Transfusion of red cells in hematopoietic stem cell transplantation: The TRIST Study

Transfusion of red blood cells (RBCs) is important for the care of patients undergoing stem cell transplantation. Stem cell transplants are used to treat blood cancers and bone marrow disorders. This involves the use of high doses of chemotherapy and/or radiation to kill cancer cells; but this damages the marrow and blood system. Blood stem cells are transplanted by infusing into the recipient and blood counts recover over 2-3 weeks. Before bone marrow recovery, RBCs are needed to support the patient. Higher hemoglobin in these high risk patients may have benefits such as better energy and organ function. However, research in other areas of medicine suggests that a higher red cell count may be dangerous. Taken together, it is unclear whether having a lower or higher red cell count is better for patients having a blood stem cell transplant. We plan to study this by randomly assigning patients having a transplant to be transfused with RBCs either at a higher or lower hemoglobin level. In this way, we will be able to accurately find out if there are any benefits or harms in having a lower or higher red cell count during the recovery period after blood stem cell transplantation.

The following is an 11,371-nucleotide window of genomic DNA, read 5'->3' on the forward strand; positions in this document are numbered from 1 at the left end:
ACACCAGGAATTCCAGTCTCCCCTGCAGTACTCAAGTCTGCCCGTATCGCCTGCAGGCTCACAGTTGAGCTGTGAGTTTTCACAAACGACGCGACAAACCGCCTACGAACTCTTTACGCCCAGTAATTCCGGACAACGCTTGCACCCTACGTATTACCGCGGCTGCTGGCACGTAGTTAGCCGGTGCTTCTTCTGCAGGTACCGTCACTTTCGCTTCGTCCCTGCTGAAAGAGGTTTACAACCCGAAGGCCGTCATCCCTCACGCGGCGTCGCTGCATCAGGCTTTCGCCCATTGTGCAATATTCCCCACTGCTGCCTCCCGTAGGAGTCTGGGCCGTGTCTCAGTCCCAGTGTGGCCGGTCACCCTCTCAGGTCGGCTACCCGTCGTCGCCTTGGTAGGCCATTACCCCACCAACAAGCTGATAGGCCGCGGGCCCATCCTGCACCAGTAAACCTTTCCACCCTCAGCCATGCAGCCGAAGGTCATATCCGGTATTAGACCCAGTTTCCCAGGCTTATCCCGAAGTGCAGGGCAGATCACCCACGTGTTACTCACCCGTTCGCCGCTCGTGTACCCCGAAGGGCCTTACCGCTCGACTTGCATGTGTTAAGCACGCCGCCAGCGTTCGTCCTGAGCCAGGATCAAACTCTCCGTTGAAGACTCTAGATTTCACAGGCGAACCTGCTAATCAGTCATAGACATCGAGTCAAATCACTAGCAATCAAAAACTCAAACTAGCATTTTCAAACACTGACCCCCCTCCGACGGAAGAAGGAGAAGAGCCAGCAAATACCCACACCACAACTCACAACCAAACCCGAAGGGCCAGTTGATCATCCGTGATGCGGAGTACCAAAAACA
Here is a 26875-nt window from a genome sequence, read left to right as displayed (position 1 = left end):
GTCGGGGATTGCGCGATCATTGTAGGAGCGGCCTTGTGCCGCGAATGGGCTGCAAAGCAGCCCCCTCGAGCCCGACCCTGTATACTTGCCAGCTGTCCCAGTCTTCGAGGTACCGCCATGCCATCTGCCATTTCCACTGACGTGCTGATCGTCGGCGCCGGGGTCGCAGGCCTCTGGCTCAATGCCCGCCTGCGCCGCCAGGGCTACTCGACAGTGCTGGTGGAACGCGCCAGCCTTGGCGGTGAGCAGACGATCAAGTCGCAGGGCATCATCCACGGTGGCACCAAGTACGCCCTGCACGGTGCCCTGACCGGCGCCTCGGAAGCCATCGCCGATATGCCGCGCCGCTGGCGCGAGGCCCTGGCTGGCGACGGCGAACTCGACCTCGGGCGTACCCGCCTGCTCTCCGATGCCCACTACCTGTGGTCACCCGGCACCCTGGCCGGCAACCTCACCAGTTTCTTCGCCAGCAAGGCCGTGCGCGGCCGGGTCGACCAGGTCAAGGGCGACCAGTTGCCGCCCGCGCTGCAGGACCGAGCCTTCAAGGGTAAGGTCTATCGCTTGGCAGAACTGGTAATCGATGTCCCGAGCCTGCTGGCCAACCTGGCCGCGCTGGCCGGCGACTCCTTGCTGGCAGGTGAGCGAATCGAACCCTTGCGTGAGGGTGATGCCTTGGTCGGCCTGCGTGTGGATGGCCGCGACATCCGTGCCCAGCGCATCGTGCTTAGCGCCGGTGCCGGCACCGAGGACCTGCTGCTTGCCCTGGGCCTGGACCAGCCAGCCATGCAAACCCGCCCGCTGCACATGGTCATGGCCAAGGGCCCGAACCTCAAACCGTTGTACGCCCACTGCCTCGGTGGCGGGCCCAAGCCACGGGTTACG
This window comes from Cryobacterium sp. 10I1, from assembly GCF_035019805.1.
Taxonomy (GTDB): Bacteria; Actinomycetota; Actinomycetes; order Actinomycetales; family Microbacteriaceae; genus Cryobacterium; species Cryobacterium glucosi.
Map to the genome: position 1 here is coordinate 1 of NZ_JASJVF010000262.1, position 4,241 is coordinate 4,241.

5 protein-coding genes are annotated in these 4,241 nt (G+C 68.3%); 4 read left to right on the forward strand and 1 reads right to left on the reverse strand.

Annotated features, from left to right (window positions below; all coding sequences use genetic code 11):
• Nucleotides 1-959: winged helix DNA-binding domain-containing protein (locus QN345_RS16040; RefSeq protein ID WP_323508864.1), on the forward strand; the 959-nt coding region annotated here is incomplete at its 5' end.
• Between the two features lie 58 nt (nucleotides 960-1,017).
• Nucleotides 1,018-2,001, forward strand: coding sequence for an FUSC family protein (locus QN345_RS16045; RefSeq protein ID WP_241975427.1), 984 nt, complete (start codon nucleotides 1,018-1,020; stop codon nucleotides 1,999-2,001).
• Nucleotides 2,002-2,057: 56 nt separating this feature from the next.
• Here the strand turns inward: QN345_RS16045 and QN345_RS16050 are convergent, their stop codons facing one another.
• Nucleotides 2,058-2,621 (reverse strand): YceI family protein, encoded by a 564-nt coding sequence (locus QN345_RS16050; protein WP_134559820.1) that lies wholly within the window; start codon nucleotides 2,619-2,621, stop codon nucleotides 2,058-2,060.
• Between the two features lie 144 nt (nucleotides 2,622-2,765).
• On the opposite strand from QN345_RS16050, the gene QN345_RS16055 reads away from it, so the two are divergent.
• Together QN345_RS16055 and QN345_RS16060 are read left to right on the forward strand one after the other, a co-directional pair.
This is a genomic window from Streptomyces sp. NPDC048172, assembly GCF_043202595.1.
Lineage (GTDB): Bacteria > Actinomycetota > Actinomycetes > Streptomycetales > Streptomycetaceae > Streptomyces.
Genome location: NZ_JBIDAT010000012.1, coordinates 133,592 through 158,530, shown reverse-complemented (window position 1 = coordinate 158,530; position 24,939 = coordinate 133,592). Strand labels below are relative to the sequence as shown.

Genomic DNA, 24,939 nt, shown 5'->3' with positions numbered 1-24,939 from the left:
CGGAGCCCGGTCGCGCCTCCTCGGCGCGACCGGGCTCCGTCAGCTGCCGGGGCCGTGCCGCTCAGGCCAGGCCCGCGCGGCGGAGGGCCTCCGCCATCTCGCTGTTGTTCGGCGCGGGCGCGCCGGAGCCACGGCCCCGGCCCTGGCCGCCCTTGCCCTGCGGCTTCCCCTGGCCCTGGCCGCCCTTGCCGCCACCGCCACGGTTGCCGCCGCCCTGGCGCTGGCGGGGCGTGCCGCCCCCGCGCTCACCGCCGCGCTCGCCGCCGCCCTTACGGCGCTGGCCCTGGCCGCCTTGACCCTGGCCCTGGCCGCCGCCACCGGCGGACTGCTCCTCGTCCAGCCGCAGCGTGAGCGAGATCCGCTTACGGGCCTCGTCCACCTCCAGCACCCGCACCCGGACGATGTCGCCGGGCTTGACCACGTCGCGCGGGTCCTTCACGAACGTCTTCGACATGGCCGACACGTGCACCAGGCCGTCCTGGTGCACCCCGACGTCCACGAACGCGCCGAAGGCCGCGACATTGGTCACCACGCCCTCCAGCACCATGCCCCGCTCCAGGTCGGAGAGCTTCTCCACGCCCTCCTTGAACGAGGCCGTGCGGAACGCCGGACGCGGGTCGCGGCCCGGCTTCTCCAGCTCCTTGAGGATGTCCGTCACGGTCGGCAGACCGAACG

Principal Investigator / Supervisor
TAY, Jason
Co-Investigator(s) / Trainee
ALLAN, David S. COYLE, Douglas A. FERGUSSON, Dean A. TINMOUTH, Alan T. WALKER, Irwin R
Ottawa Hospital Research Institute
Canadian Blood Services-CIHR Partnership Operating Grant Program
Total Amount Awarded
Project Start Date
Project End Date